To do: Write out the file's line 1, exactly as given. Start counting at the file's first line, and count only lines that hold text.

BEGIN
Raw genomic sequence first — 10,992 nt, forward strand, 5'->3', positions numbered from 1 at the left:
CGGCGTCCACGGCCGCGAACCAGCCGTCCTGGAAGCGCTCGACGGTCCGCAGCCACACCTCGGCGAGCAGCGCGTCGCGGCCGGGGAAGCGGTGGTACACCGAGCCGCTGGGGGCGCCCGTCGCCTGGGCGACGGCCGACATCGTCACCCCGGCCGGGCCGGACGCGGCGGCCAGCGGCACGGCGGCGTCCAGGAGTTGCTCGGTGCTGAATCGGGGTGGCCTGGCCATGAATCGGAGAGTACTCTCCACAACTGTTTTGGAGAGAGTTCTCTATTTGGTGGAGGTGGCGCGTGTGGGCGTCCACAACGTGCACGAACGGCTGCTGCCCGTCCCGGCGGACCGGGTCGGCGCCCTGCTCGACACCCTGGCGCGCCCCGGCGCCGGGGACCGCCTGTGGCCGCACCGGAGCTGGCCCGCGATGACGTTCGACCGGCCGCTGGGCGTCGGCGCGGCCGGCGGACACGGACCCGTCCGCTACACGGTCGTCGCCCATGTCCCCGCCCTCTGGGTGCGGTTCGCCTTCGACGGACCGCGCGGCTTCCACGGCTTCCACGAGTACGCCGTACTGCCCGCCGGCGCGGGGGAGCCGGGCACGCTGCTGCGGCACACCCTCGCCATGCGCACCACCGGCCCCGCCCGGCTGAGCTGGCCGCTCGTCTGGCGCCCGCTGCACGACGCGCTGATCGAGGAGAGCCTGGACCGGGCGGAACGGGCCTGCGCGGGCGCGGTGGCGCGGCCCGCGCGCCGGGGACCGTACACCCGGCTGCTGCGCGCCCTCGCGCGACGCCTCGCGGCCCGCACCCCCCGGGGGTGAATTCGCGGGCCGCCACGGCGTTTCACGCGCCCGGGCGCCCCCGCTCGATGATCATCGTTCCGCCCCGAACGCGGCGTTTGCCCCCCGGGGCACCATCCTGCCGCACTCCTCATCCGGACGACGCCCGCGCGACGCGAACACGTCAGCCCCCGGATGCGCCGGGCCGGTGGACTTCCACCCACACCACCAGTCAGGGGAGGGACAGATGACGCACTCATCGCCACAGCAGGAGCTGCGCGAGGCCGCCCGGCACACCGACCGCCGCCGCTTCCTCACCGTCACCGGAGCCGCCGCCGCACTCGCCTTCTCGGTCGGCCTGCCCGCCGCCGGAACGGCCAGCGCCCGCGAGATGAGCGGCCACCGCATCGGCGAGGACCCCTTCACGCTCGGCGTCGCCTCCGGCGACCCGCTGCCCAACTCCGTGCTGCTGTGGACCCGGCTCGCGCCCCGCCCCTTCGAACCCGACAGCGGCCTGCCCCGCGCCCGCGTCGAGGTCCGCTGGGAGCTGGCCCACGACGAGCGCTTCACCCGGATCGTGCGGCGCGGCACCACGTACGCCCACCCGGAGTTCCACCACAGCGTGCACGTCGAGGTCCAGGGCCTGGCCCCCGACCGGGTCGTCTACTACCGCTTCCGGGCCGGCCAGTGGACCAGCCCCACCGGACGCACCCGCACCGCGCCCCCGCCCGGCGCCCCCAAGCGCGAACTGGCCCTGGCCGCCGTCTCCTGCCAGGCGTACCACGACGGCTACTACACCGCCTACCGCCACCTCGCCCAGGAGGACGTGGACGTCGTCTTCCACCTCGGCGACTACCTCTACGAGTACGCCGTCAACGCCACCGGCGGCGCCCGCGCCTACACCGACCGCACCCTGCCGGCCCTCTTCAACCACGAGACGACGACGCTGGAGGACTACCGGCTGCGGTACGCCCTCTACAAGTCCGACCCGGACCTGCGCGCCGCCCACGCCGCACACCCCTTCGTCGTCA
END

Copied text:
Raw genomic sequence first — 10,992 nt, forward strand, 5'->3', positions numbered from 1 at the left: